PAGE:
Table of Contents Author Guidelines Submit a Manuscript
The Scientific World Journal
Volume 2014, Article ID 325783, 14 pages
Research Article

Experimental and Numerical Investigations of Textile Hybrid Composites Subjected to Low Velocity Impact Loadings

1Department of Mechanical Engineering, Cummins College of Engineering, Pune University, Pune 411052, India
2Nanoengineering Department, Joint School of Nanoscience and Nanoengineering, Greensboro, NC 27401, USA

Received 26 August 2013; Accepted 19 November 2013; Published 25 February 2014

Academic Editors: R. Rajendran, P. A. Rosa, and G. Sutter

Copyright © 2014 Gautam S. Chandekar and Ajit D. Kelkar. This is an open access article distributed under the Creative Commons Attribution License, which permits unrestricted use, distribution, and reproduction in any medium, provided the original work is properly cited.


In the present study experimental and numerical investigations were carried out to predict the low velocity impact response of four symmetric configurations: 10 ply E Glass, 10 ply AS4 Carbon, and two Hybrid combinations with 1 and 2 outer plies of E Glass and 8 and 6 inner plies of Carbon. All numerical investigations were performed using commercial finite element software, LS-DYNA. The test coupons were manufactured using the low cost Heated Vacuum Assisted Resin Transfer Molding (H-VARTM©) technique. Low velocity impact testing was carried out using an Instron Dynatup 8250 impact testing machine. Standard 6 × 6 Boeing fixture was used for all impact experiments. Impact experiments were performed over progressive damage, that is, from incipient damage till complete failure of the laminate in six successive impact energy levels for each configuration. The simulation results for the impact loading were compared with the experimental results. For both nonhybrid configurations, it was observed that the simulated results were in good agreement with the experimental results, whereas, for hybrid configurations, the simulated impact response was softer than the experimental response. Maximum impact load carrying capacity was also compared for all four configurations based on their areal density. It was observed that Hybrid262 configuration has superior impact load to areal density ratio.

1. Introduction

Optimization of laminated composites for their desired impact properties has been a major challenge faced by today’s composite design world owing to the fact of keeping pace with the rapid advancements in technology and engineering. Among the many applications, 10EG and 10AS4 laminates have their primary applications in aviation, military, body armor, and automobile industries. In the modeling of woven composites under impact, the experimental and the classical mechanics approach seems to be expensive, complicated, time consuming, and highly dependent on many parameters such as the properties of the constituent materials, weave patterns, their orientation, and the manufacturing method. A numerical simulation approach seems to be a promising research and study area as it is fairly accurate, less expensive, and less time consuming.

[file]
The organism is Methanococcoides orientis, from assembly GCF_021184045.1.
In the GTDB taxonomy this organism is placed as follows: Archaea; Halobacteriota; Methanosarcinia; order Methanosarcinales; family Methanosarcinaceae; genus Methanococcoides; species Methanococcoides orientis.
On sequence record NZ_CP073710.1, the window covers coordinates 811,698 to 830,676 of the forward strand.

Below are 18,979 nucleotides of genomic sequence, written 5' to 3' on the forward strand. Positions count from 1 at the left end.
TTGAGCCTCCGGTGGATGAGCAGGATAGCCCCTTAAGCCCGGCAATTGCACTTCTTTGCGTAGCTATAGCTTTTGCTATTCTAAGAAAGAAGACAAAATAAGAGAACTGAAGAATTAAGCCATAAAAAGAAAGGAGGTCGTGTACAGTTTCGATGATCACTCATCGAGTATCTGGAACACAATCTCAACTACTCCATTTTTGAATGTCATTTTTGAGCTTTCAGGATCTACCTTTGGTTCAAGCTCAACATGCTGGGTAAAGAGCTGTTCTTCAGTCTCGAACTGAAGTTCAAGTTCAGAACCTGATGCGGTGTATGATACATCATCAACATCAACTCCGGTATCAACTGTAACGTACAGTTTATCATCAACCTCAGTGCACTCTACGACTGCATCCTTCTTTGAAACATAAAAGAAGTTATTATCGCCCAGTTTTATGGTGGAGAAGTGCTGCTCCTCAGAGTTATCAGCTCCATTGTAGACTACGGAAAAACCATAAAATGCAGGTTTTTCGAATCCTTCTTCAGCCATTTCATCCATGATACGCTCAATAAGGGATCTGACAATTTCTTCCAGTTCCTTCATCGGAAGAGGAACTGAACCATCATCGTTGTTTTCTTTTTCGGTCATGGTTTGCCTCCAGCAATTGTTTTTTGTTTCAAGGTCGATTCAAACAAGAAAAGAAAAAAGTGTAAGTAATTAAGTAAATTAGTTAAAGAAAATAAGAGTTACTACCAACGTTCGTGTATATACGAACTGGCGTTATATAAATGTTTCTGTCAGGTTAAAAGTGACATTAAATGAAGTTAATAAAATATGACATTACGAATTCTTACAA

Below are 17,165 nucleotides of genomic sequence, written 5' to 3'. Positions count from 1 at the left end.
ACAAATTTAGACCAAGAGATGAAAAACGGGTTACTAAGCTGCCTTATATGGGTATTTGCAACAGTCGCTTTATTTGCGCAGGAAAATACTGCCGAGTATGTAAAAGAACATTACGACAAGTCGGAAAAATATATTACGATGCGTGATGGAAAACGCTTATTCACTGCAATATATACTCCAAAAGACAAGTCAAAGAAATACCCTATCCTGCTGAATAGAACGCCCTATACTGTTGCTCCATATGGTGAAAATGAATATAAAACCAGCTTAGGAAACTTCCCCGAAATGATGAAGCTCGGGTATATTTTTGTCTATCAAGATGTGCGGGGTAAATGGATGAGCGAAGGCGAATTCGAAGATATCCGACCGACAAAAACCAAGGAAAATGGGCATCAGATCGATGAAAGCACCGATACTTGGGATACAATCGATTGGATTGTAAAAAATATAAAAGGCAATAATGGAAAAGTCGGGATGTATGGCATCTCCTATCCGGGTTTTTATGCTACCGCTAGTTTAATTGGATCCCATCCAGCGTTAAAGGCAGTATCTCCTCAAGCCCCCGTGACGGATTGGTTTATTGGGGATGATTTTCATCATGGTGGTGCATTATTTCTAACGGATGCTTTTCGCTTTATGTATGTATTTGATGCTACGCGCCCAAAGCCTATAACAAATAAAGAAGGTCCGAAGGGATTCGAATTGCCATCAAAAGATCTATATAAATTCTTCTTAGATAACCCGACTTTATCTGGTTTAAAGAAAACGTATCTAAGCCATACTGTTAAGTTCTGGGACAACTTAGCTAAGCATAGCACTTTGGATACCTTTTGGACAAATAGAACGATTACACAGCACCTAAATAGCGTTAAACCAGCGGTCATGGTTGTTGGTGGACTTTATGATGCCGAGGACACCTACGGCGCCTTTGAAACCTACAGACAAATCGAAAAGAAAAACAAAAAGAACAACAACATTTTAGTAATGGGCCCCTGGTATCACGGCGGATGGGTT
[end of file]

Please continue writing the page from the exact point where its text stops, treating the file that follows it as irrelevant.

In the present paper, the work done by Chandekar et al. [1] to compare results using finite element based approach and experimental approach has been extended for 10AS4, Hybrid181, and Hybrid262 laminates. The FE simulations were carried out with a mosaic model approach using commercial FEM software LS-DYNA and the simulation results were compared to the experimental results. The experimental tests were performed using Instron Dynatup 8250 impact test tower. The subsequent sections discus the H-VARTM© manufacturing technique, modeling aspects, impact testing, and results.

In the past, there have been numerous research efforts by many researchers which discuss analytical and numerical simulation approaches. In their paper [2], the authors simulate the ballistic impact on composite laminates, whereas Hosur et al. [3] have experimentally investigated the low velocity impact response to different hybrid configurations. Authors in [4] have studied the low velocity impact response to three curvatures of Carbon Epoxy laminates using quasi-static simulation approach, and Choi [5] has simulated the contact force history in composite sandwich plates subjected to low velocity impact using spring element method in finite element software. In their paper [6], the authors have studied the damage morphology in quasi-isotropic composite panels under variable shape impactors. In [7], the authors have investigated the low velocity impact response to shape memory alloy composite plates using FE simulation. Similarly, in [8], the finite element model to study the impact behavior of preloaded composites panels is presented. The impact on glass reinforced polymers (GRP) using energy model is presented in [9], whereas in [10] the authors have proposed an analytical approach for simulation of low velocity impact using linearized contact law.

One of the major studies in impact analysis of composite structures is bird strike. The bird strike on an aircraft wing leading edge made from fiber metal laminates is studied in [11] using novel SPH finite element approach. Similar analysis was done in [12], where the bird impact on the horizontal tail of a transportation aircraft was presented. In his research publication [13], author proposes a 3D micromechanical analytical model for study of woven hybrid laminates using CLT, whereas [14] presents an analytical model to study the impact behavior of soft armors. Low velocity impact on composite sandwich panels using an assumed strain solid element approach and classical mechanics approach was studied in [15, 16], respectively. In research papers [17, 18] authors discuss the damage tolerance to low velocity impact of laminated composites.